Computer-assisted needle navigation for pediatric internal jugular central venous cannulation: A feasibility study

Document Type

Journal Article

Publication Date



Journal of Vascular Access




central venous catheter; interventional radiology; new devices; pediatrics; Ultrasound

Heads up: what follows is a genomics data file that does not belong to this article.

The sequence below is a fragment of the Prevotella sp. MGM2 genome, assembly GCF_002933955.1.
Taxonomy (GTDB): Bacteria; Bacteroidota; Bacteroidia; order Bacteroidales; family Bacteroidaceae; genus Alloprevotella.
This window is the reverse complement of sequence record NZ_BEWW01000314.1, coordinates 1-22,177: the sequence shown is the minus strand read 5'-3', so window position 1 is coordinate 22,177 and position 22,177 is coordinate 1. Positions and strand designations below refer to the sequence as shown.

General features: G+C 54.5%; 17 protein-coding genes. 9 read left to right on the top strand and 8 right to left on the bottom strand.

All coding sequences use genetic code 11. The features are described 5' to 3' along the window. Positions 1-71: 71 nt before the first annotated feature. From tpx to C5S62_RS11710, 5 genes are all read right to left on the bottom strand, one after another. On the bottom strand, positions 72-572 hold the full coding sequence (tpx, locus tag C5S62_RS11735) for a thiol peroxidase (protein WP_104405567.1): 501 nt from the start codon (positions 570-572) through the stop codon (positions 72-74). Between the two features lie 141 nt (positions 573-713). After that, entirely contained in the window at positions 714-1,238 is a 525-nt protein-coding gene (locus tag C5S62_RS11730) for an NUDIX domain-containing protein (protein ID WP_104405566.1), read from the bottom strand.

© The Author(s) 2020. Introduction: Vascular access for central venous catheter placement is technically challenging in children. Ultrasound guidance is recommended for pediatric central venous catheter placement, yet many practitioners rely on imprecise anatomic landmark techniques risking procedure failure due to difficulty mastering ultrasound guidance. A novel navigation system provides a visual overlay on real-time ultrasound images to depict needle trajectory and tip location during cannulation. We report the first pediatric study assessing feasibility and preliminary safety of using a computer-assisted needle navigation system to aid in central venous access. Methods: A prospective, institutional review board–approved feasibility study was performed. All participants provided written informed consent. Ten patients (mean age: 11.4 years, five males) underwent central venous catheter placement with ultrasound and navigation system guidance. All procedures were performed by interventional radiologists expert in vascular access. Feasibility was measured through binary (yes/no) responses from participating users assessing device usability and feasibility. The number of needle passes and procedure time measures were also recorded. Results: Internal jugular veins (seven right sided, three left sided) were cannulated in all patients with no complications. Users confirmed navigation system feasibility in all 10 participants. Mean vein diameter and depth was 13.3 × 9.8 ± 3.4 × 2.1 and 7.0 ± 1.7 mm, respectively. Successful cannulation occurred in all patients and required only a single needle pass in 9 of 10 patients. Mean device set-up and vascular access times were 5:31 ± 2:28 and 1:48 ± 2:35 min, respectively. Conclusion: This pilot study suggests that it is feasible to use a novel computer-assisted needle navigation system to safely obtain central venous access under ultrasound guidance in pediatric patients.

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